Building the World

December 22, 2017
by buildingtheworld

Sinking Cities

Jakarta: originally Jayakarta or “Victorious City.” Muhammad Rashid Prabowo, photographer, Wikimedia commons.

Jakarta is sinking; sections of Indonesia’s capital city have lost 2 inches per year. Buildings in this dense city of 10 million people weigh down coastal land. Residential and business development increased demand for drinking water. Drilled wells, legal and illegal, caused the city to sink further. Draining urban underground aquifers is “like deflating a giant cushion.” Experts warn Jakarta must fix the problem within this decade. Climate change is worsening the situation: sea-rise could bring water even closer, as much 36 inches. Other cities may take note. Subsidence plagues Mexico City, built on a drained lakebed. Boston, shaped by landfill, contends with subsidence as well as sea-rise. New York is vulnerable to storm surge. The Erie Canal linking New York to the Great Lakes may hold promise as inland waterways play a new role in water protection. Inland Waterways International may offer innovations.  Coastal cities might find guidance from the Urban Harbors Institute in Boston. The East Coast of the United States is particularly vulnerable to sea-rise because of the steep sea-level slope just offshore that keeps the Gulf Stream channeled. Climate scientists place New  York, Boston, Norfolk, Ft. Lauderdale, and Miami on the watch list. Put a price on it? Coastal storm “Sandy” flooding New York and New Jersey in 2012 cost $50 billion. Sea-level rise brings inundation, flooding, erosion, wetlands loss, saltwater intrusion, and damaged sanitation systems. Meanwhile, Jakarta is sinking faster than any city on the planet. As goes Jakarta, so may go other coastal communities. When the problem is solved, Jakarta will give new meaning to its original Javanese name: Jayakarta or “Victorious City.”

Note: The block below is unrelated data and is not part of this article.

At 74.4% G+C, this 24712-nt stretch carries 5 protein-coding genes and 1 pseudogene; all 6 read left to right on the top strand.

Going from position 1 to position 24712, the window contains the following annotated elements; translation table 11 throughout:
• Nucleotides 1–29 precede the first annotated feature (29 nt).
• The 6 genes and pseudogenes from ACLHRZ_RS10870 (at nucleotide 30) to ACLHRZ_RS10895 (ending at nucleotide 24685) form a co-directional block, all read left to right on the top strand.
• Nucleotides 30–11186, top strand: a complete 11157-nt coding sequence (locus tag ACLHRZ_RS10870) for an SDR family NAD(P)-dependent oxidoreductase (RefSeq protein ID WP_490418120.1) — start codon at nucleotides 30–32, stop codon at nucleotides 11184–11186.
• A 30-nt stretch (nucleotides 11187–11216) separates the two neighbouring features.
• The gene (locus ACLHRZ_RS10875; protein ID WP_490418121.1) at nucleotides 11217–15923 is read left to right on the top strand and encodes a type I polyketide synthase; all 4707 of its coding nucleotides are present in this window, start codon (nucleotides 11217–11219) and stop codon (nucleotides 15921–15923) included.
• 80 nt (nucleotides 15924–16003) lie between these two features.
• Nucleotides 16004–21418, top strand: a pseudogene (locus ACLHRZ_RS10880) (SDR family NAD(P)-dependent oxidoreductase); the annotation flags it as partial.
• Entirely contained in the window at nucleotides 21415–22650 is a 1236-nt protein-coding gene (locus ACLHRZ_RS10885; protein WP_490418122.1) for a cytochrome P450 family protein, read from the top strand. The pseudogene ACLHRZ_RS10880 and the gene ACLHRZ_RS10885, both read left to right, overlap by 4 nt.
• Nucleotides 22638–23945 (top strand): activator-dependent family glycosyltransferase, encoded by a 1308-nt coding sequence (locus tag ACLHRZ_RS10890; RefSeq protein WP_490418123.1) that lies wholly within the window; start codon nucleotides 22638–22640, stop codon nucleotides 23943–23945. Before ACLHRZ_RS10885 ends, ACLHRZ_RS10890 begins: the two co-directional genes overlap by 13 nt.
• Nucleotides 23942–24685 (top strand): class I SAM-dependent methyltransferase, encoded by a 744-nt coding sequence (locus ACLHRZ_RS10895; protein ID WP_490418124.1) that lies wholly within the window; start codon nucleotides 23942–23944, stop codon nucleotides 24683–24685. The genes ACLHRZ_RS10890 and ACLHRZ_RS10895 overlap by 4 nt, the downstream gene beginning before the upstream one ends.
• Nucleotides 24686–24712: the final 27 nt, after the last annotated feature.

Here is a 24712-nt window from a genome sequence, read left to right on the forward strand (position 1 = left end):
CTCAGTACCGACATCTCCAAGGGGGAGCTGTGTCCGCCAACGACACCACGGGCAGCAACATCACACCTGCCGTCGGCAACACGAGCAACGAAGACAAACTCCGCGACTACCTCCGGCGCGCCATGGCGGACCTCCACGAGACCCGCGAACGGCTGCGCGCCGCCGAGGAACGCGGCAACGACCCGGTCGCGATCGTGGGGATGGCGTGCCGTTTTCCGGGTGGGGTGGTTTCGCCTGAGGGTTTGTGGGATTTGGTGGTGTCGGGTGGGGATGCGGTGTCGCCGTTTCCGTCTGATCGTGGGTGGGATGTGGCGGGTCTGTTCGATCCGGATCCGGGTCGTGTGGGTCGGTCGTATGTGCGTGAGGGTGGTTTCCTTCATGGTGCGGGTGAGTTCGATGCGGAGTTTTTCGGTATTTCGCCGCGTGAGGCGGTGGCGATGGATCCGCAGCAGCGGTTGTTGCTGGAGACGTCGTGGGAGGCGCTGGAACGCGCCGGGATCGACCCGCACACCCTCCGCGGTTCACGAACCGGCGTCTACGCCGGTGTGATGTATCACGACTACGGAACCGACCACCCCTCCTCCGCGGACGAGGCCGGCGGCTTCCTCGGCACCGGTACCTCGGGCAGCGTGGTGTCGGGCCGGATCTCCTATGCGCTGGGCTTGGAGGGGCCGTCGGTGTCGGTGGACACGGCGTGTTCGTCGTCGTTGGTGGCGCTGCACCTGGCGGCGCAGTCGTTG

Brown, Sally, Robert J. Nicholls, Collin D. Woodroffe, Susan Hanson, Jochen Hinkel, Abiy S. Kebede, Barbara Neumann, Athanasios T. Vafeidis. “Sea-Level Rise Impacts and Response: A Global Perspective.” Coastal Hazards, edited by Charles W. Finkl. Springer, 2013.

Climate Central. “These U.S. Cities Are Most Vulnerable to Major Coastal Flooding and Sea Level Rise” 25 October 2017. 

Crowell, Mark, Jonathan Westcott, Susan Phelps, Tucker Mahoney, Kevin Coulton, Doug Bellow. “Estimating the United States Population at Risk from Coastal Flood-Related Hazards.” Coastal Hazards, edited by Charles W. Finkl, pp. 245-66. Springer. DOI:10.1007/978-94-007-5234-4.

Kemp, Andrew C. and Benjamin P. Horton. “Contribution of relative sea-level rise to historical hurricane flooding in New York City.” Journal of Quaternary Science 28.6:537-541.

Kimmelman, Michael. “Jakarta Is Sinking So Fast, It Could End Up Underwater.” 21 December 2017. The New York Times

Special Initiative for Rebuilding and Resiliency (SIRR). “A Stronger, More Resilient New York.” 11 June 2013.

Yin, Jianjun, Michael E. Schlesinger, ad Ronald J. Stouffer. “Model projections of rapid sea-level rise on the northeast coast of the United States.” Nature Geoscience. 15 March 2009. DOI:10.1038/NGEO462.

Building the World Blog by Kathleen Lusk Brooke and Zoe G Quinn is licensed under a Creative Commons Attribution-NonCommercial-NoDerivs 3.0 Unported License

September 30, 2017
by buildingtheworld
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Canals: building the future

Caño Martín Peña  may offer a vision for the future. Help Puerto Rico now. Image: wikipedia.